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Thread: Scared plus prepositions

 
  1. #1
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    Default Scared plus prepositions

    Hello everyone,

    I would like to know if I can use all of the next sentences with the "scared" adjective. Since you can say the same thing in many ways in English that doubt came up.

    • I am scared that he donīt pass the next exam
    • I am scared of him not passing the next exam
    • I am scared of not passing the next exam
    • I am scared that he tells my manager
    • I am scared of him telling my manager
    • I was scared that he wouldnīt talk to me anymore


    Many thanks in advance

  2. #2
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    Default Re: Scared plus prepositions

    Hello Irland90,

    Here are some corrections. You may want to check the use of the proper verb and how the sentences are constructed.

    I am afraid he didn't pass the exam
    I am scared he won't pass the exam ("his not passing" can be used, but it's not good)
    I am scared of not passing the next exam. (It means that "I have the exam")
    I am scared ("of that" is not good) he will tell my manager. ("of his telling my manager" can be used, but it's not good)
    I was scared he wouldn't talk to me any more. ("of his not talking to me anymore" can be used, but it's not good)

  3. #3
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    Default Re: Scared plus prepositions

    I agree with Daniel's assessment as regards structure and grammar but personally, I would use "afraid"; "worried" or "concerned" in all these instances. Although "scared" can be used it really means to be frightened (asustar), as in "I was scared the dog would bite me".

    In the above sentences the context is more like being concerned about something that would be unpleasant or have an undesirable result (temer) as opposed to something that might cause bodily harm.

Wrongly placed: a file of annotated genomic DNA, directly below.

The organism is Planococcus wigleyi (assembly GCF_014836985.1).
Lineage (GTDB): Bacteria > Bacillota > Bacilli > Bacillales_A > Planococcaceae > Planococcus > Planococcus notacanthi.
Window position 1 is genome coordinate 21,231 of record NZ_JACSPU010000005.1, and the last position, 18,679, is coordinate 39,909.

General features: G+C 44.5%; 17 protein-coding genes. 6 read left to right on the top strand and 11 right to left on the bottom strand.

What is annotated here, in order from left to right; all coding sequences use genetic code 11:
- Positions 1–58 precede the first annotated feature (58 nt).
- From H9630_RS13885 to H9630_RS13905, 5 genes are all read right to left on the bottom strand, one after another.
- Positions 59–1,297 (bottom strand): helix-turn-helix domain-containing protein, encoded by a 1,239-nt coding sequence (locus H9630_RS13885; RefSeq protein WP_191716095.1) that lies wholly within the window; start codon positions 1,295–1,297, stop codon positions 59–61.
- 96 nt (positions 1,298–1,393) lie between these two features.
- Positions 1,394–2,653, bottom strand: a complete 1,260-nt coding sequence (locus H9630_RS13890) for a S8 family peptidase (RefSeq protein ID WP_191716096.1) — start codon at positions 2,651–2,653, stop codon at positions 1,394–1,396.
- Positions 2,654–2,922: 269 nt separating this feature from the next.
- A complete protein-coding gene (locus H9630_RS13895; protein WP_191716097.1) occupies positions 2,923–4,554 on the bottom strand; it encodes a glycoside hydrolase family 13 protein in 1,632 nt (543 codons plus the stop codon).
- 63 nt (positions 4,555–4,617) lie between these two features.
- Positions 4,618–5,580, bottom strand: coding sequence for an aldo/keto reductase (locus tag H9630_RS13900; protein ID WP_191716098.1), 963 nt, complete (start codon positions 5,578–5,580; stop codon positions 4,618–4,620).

vicente

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    Default Re: Scared plus prepositions

    Although maybe less common, you can be scared about sth. "I am really scared about speaking in front of the class." https://www.merriam-webster.com/dictionary/scared

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    Default Re: Scared plus prepositions

    That's true Gentle. As I said, scared CAN be used in the above sentences.

    "Scared of" rather than "scared about" is the most common usage.

    I'm scared of dogs; I'm scared of the dark; I'm always scared of something. I'm scared of everything.

    A very popular phrase is "to be scared to death". EX: "I was scared to death my wife would find out"; "I'm scared to death of my boss", etc.

    Being scared GENERALLY implies timidity or fear, i.e., scared of speakin in front of the class.

    However, in the case of the original poster's sentences, he's scared of what might happen and I think "afraid" is the better choice.

    I emphasize that this is a personal opinion and not to be taken as any kind of rule. You could insert "freaked" or "horrified" or "terrorfied" in place of scared and the meaning would still be understood.

    I'm always looking for the BEST way to say something in context.
    vicente

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